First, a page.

That was 3 years ago. I am grateful for all the advancements that have allowed me to continue walking and survive this long. But it should never have gotten that far along without at least a follow-up CT to find this earlier. Now I'm having constant issues with muscle spasms from the spinal cord damage. I still have clonus and gradually worsening numbness from the ribs down. My feet are sort of half numb and I have issues walking. I can't sit straight up in a chair like at a restaurant without getting uncomfortable cramps. It wakes me up at night when the methocarbamol wears off. I get charlie horses in my legs, ribs and diaphragm that makes me feel sort of sort of breath sometimes. This is on top of obviously pain from having a fusion from t4 to t8. And then there's the Faslodex injections which hurt for days. I'm not on any of the narcotic type medicines and I can't take NSAIDs because I'm on Eliquis. Tylenol is as effective as chalk for me for some reason. Anyway they always ask you what's your pain level from 1 to 10? I usually say four because I've had so much worse but it's not really going away either. I'm still hitting this sort of wall when I try to talk about the pain. The latest was the pain was considered possibly related to depression which I also managed to complain about a little. Well, maybe depression medicine helps my mood a little but it does nothing for muscle cramps. I think maybe he just doesn't really understand the issue because it's not his specialty. I don't really have any follow up with the neurosurgeon because basically it seems like once your surgery is healed and nothing is wrong with your hardware they are not following up with you about the aftermath. I'm going to try to make an appointment. My radiation oncologist has suggested possibly considering pain management clinic, but I don't want just Norco or whatever to mask everything and numb me out and make me even more tired. I'm still very active and trying to do things and what I want is to be able to do these things without having miserable muscle cramps every time I make a wrong move which is a lot of moves. For example I can't swim unless I wear a snorkel and stay flat. The twisting to lift one arm and my face sets off cramps. Bending over and pulling a weed will set off cramps (but that gets me out of chores haha) I feel like this could and should have been prevented too with earlier detection of the metastasis so I would have better quality of life right now for the rest of it. Metastatic patients are living longer sometimes and we shouldn't just be put on a death spiral carousel of mediocre management. That includes pain and also the actual cancer part. I want aggressive treatment of both and not this oh your stage four it's a lost cause just follow the cookbook protocols. I want something to be learned from my case that helps other people and not just put in a treatment cattle chute.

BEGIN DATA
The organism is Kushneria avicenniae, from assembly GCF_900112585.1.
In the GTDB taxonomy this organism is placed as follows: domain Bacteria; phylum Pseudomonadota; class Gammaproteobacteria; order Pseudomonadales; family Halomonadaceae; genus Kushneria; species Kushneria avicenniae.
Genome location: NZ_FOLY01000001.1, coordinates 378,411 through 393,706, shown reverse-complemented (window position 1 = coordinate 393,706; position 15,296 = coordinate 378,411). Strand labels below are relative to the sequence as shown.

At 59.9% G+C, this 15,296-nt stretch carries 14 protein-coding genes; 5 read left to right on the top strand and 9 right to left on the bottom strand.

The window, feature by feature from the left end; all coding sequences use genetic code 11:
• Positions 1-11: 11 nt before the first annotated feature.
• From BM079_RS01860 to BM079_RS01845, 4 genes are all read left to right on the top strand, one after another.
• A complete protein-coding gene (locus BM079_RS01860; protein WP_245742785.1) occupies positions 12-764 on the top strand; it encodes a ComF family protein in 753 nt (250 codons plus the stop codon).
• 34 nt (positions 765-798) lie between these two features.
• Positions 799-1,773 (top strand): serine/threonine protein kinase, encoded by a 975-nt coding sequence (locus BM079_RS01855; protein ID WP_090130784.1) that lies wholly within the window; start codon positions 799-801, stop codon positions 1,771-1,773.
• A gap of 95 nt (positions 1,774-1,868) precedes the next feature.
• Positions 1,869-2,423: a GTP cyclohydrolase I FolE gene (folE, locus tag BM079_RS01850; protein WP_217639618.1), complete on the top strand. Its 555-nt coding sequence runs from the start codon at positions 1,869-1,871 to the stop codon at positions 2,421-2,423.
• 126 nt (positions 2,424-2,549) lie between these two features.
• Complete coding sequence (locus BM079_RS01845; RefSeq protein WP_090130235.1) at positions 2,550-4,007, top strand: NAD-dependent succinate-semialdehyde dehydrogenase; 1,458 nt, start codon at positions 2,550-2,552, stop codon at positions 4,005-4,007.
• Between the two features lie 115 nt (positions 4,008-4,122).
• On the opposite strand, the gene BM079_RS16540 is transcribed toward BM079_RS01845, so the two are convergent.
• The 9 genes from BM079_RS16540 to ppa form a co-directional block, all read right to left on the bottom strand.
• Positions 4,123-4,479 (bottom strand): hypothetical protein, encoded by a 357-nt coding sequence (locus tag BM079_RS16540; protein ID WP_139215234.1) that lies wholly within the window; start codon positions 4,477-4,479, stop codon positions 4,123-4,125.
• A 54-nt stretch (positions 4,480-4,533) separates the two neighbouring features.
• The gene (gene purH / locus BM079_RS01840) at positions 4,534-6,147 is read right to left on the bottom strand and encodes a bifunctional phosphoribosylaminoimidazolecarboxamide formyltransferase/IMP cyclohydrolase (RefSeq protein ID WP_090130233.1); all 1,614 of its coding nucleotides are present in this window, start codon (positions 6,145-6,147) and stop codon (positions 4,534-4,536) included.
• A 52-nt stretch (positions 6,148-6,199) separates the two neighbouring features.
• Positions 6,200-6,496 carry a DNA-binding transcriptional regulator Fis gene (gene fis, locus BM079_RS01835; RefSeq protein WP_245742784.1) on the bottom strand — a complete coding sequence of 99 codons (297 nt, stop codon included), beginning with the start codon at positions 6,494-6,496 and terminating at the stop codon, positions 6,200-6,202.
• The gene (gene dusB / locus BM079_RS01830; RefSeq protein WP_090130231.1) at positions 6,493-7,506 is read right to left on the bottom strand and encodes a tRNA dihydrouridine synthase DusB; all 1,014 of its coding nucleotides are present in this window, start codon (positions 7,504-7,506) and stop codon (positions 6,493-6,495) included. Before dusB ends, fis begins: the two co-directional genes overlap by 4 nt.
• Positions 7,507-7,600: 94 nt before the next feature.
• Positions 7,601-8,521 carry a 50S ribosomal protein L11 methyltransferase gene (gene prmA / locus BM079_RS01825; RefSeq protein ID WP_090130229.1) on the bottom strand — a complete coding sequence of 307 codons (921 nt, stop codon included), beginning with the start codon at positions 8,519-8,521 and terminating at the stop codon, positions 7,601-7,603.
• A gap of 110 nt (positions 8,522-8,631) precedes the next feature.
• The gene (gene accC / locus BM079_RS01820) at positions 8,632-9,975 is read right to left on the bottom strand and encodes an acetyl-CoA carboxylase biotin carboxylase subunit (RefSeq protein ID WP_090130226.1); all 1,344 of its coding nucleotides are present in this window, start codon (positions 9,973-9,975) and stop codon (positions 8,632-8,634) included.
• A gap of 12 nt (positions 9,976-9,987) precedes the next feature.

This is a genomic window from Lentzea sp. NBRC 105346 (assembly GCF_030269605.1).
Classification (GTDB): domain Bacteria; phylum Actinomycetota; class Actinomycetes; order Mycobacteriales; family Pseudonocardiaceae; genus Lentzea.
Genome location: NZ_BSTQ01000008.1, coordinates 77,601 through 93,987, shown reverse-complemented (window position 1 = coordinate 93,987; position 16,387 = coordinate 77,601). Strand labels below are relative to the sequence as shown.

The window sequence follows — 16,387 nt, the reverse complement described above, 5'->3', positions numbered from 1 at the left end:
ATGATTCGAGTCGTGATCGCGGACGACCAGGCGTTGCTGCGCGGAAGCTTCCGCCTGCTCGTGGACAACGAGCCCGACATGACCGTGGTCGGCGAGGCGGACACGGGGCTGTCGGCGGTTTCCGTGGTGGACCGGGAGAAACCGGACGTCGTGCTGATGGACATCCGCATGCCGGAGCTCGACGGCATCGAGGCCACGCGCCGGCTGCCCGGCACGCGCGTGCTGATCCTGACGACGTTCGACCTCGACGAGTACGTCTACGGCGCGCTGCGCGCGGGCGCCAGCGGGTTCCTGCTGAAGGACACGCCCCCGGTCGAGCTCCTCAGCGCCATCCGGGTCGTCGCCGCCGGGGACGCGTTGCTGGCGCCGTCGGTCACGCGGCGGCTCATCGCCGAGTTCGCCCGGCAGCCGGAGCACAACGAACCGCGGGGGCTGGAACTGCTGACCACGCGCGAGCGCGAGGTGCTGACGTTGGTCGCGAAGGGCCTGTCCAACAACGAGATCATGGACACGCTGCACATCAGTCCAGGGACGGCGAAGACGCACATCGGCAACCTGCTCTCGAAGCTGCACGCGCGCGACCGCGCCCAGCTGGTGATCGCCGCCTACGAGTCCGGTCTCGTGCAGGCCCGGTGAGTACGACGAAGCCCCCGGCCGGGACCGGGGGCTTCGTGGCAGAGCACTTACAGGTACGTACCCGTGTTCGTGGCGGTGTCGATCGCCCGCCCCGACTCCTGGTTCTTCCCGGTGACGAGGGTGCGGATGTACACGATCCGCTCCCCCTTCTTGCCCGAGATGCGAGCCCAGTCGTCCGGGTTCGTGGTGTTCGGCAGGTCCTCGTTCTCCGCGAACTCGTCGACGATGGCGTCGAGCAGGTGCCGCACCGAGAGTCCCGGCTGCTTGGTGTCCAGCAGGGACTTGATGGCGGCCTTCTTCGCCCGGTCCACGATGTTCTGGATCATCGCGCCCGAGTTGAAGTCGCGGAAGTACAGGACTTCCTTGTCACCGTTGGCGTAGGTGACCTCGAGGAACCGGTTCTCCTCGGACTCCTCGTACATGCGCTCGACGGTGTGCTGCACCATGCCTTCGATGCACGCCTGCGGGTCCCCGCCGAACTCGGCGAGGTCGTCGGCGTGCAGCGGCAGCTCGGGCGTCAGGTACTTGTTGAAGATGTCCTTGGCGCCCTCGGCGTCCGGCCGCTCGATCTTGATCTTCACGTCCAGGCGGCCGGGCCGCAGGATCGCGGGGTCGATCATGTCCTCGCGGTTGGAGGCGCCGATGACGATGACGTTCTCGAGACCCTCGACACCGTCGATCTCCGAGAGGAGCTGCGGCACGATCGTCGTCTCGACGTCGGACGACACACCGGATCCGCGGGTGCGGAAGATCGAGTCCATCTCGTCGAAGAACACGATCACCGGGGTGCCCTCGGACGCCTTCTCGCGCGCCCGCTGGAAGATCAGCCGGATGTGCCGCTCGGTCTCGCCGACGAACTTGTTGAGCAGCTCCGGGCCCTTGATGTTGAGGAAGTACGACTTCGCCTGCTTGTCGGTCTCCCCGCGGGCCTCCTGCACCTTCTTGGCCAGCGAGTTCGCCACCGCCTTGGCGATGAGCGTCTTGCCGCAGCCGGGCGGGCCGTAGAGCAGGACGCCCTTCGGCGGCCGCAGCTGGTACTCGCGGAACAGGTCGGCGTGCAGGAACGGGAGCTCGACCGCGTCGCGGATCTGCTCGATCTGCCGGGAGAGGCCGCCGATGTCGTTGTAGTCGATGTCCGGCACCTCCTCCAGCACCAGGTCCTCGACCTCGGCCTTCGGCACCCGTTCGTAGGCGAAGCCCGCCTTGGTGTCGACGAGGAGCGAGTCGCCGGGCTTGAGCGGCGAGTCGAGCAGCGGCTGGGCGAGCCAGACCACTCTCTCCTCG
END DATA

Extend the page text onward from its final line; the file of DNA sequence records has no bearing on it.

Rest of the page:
I'm sort of rambling and maybe this belongs on the rant page but I think what I'm trying to get at here is there's a lot of room for improvement in management of pain especially in female patients. What are other people's experiences (that includes guys) ?